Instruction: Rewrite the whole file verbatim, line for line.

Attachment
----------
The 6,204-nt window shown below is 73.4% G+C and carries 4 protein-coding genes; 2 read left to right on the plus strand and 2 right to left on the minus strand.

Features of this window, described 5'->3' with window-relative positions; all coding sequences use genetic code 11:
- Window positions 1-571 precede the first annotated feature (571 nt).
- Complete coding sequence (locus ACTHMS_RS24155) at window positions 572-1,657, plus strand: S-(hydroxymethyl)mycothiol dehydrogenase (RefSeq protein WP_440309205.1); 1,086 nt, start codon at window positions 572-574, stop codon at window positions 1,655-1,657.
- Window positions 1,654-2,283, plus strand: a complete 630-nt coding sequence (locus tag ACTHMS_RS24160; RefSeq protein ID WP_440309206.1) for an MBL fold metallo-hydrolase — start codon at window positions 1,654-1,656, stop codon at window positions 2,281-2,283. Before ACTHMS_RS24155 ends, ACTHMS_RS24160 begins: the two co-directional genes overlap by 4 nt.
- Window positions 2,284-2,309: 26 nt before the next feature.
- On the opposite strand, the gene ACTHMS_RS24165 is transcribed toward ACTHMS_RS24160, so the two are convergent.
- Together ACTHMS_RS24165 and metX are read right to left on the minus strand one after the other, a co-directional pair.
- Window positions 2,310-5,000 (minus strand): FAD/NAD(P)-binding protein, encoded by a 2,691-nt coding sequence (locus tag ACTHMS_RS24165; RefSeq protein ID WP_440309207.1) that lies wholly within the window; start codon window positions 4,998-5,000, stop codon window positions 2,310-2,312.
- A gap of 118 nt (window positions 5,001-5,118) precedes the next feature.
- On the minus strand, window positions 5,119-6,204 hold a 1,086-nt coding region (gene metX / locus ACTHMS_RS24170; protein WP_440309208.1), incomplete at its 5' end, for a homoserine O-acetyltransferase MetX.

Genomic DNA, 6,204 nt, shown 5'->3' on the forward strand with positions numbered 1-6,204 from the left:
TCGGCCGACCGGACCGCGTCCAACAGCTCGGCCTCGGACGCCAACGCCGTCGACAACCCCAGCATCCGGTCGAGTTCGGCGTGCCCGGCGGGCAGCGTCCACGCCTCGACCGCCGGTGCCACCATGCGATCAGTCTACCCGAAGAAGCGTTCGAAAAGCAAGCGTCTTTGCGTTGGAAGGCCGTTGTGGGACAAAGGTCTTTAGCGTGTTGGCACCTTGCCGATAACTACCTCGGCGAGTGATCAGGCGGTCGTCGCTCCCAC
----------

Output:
The 6,204-nt window shown below is 73.4% G+C and carries 4 protein-coding genes; 2 read left to right on the plus strand and 2 right to left on the minus strand.

Features of this window, described 5'->3' with window-relative positions; all coding sequences use genetic code 11:
- Window positions 1-571 precede the first annotated feature (571 nt).
- Complete coding sequence (locus ACTHMS_RS24155) at window positions 572-1,657, plus strand: S-(hydroxymethyl)mycothiol dehydrogenase (RefSeq protein WP_440309205.1); 1,086 nt, start codon at window positions 572-574, stop codon at window positions 1,655-1,657.
- Window positions 1,654-2,283, plus strand: a complete 630-nt coding sequence (locus tag ACTHMS_RS24160; RefSeq protein ID WP_440309206.1) for an MBL fold metallo-hydrolase — start codon at window positions 1,654-1,656, stop codon at window positions 2,281-2,283. Before ACTHMS_RS24155 ends, ACTHMS_RS24160 begins: the two co-directional genes overlap by 4 nt.
- Window positions 2,284-2,309: 26 nt before the next feature.
- On the opposite strand, the gene ACTHMS_RS24165 is transcribed toward ACTHMS_RS24160, so the two are convergent.
- Together ACTHMS_RS24165 and metX are read right to left on the minus strand one after the other, a co-directional pair.
- Window positions 2,310-5,000 (minus strand): FAD/NAD(P)-binding protein, encoded by a 2,691-nt coding sequence (locus tag ACTHMS_RS24165; RefSeq protein ID WP_440309207.1) that lies wholly within the window; start codon window positions 4,998-5,000, stop codon window positions 2,310-2,312.
- A gap of 118 nt (window positions 5,001-5,118) precedes the next feature.
- On the minus strand, window positions 5,119-6,204 hold a 1,086-nt coding region (gene metX / locus ACTHMS_RS24170; protein WP_440309208.1), incomplete at its 5' end, for a homoserine O-acetyltransferase MetX.

Genomic DNA, 6,204 nt, shown 5'->3' on the forward strand with positions numbered 1-6,204 from the left:
TCGGCCGACCGGACCGCGTCCAACAGCTCGGCCTCGGACGCCAACGCCGTCGACAACCCCAGCATCCGGTCGAGTTCGGCGTGCCCGGCGGGCAGCGTCCACGCCTCGACCGCCGGTGCCACCATGCGATCAGTCTACCCGAAGAAGCGTTCGAAAAGCAAGCGTCTTTGCGTTGGAAGGCCGTTGTGGGACAAAGGTCTTTAGCGTGTTGGCACCTTGCCGATAACTACCTCGGCGAGTGATCAGGCGGTCGTCGCTCCCAC